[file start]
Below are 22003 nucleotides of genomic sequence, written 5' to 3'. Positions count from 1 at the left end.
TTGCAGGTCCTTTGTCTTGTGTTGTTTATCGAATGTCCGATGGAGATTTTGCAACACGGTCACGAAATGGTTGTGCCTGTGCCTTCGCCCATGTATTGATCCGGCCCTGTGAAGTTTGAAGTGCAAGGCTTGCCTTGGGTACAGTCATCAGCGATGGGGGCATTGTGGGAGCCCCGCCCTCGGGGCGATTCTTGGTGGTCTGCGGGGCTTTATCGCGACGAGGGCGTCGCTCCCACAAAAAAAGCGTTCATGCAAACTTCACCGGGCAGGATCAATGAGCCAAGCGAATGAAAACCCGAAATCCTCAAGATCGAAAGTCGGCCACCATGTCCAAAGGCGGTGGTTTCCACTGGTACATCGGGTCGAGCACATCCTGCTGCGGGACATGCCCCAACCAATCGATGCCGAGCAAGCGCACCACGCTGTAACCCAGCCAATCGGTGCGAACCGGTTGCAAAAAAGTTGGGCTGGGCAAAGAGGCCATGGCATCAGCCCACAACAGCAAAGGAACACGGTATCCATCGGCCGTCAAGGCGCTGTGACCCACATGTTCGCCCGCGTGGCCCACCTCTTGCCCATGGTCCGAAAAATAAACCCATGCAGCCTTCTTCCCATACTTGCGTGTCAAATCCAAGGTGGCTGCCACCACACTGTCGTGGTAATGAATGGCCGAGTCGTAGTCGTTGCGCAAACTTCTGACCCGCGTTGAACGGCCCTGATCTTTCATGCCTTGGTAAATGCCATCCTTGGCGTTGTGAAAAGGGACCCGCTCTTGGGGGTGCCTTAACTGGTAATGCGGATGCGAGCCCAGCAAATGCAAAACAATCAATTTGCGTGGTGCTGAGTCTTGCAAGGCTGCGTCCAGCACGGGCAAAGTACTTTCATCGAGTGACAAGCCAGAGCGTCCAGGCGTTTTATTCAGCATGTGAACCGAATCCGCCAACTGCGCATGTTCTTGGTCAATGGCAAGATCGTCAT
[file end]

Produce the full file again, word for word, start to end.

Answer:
Below are 22003 nucleotides of genomic sequence, written 5' to 3'. Positions count from 1 at the left end.
TTGCAGGTCCTTTGTCTTGTGTTGTTTATCGAATGTCCGATGGAGATTTTGCAACACGGTCACGAAATGGTTGTGCCTGTGCCTTCGCCCATGTATTGATCCGGCCCTGTGAAGTTTGAAGTGCAAGGCTTGCCTTGGGTACAGTCATCAGCGATGGGGGCATTGTGGGAGCCCCGCCCTCGGGGCGATTCTTGGTGGTCTGCGGGGCTTTATCGCGACGAGGGCGTCGCTCCCACAAAAAAAGCGTTCATGCAAACTTCACCGGGCAGGATCAATGAGCCAAGCGAATGAAAACCCGAAATCCTCAAGATCGAAAGTCGGCCACCATGTCCAAAGGCGGTGGTTTCCACTGGTACATCGGGTCGAGCACATCCTGCTGCGGGACATGCCCCAACCAATCGATGCCGAGCAAGCGCACCACGCTGTAACCCAGCCAATCGGTGCGAACCGGTTGCAAAAAAGTTGGGCTGGGCAAAGAGGCCATGGCATCAGCCCACAACAGCAAAGGAACACGGTATCCATCGGCCGTCAAGGCGCTGTGACCCACATGTTCGCCCGCGTGGCCCACCTCTTGCCCATGGTCCGAAAAATAAACCCATGCAGCCTTCTTCCCATACTTGCGTGTCAAATCCAAGGTGGCTGCCACCACACTGTCGTGGTAATGAATGGCCGAGTCGTAGTCGTTGCGCAAACTTCTGACCCGCGTTGAACGGCCCTGATCTTTCATGCCTTGGTAAATGCCATCCTTGGCGTTGTGAAAAGGGACCCGCTCTTGGGGGTGCCTTAACTGGTAATGCGGATGCGAGCCCAGCAAATGCAAAACAATCAATTTGCGTGGTGCTGAGTCTTGCAAGGCTGCGTCCAGCACGGGCAAAGTACTTTCATCGAGTGACAAGCCAGAGCGTCCAGGCGTTTTATTCAGCATGTGAACCGAATCCGCCAACTGCGCATGTTCTTGGTCAATGGCAAGATCGTCAT